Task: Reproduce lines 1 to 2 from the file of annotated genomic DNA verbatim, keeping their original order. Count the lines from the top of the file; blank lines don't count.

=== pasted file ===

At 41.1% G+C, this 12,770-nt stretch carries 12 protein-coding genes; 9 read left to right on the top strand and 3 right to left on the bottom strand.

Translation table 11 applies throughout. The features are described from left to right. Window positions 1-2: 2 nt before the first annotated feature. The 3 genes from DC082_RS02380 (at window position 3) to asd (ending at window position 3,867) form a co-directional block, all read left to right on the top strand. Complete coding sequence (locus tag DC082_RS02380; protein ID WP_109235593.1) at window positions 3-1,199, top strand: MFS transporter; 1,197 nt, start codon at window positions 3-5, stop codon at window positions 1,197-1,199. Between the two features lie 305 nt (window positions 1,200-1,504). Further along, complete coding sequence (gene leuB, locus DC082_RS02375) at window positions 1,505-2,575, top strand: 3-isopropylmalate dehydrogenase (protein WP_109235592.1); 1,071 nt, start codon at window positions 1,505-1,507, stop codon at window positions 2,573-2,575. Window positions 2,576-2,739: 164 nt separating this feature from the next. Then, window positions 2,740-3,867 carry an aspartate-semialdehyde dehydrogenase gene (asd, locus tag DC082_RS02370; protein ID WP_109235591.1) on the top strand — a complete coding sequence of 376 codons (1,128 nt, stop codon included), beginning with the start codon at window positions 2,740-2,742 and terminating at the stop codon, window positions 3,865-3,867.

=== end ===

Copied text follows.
At 41.1% G+C, this 12,770-nt stretch carries 12 protein-coding genes; 9 read left to right on the top strand and 3 right to left on the bottom strand.

Translation table 11 applies throughout. The features are described from left to right. Window positions 1-2: 2 nt before the first annotated feature. The 3 genes from DC082_RS02380 (at window position 3) to asd (ending at window position 3,867) form a co-directional block, all read left to right on the top strand. Complete coding sequence (locus tag DC082_RS02380; protein ID WP_109235593.1) at window positions 3-1,199, top strand: MFS transporter; 1,197 nt, start codon at window positions 3-5, stop codon at window positions 1,197-1,199. Between the two features lie 305 nt (window positions 1,200-1,504). Further along, complete coding sequence (gene leuB, locus DC082_RS02375) at window positions 1,505-2,575, top strand: 3-isopropylmalate dehydrogenase (protein WP_109235592.1); 1,071 nt, start codon at window positions 1,505-1,507, stop codon at window positions 2,573-2,575. Window positions 2,576-2,739: 164 nt separating this feature from the next. Then, window positions 2,740-3,867 carry an aspartate-semialdehyde dehydrogenase gene (asd, locus tag DC082_RS02370; protein ID WP_109235591.1) on the top strand — a complete coding sequence of 376 codons (1,128 nt, stop codon included), beginning with the start codon at window positions 2,740-2,742 and terminating at the stop codon, window positions 3,865-3,867.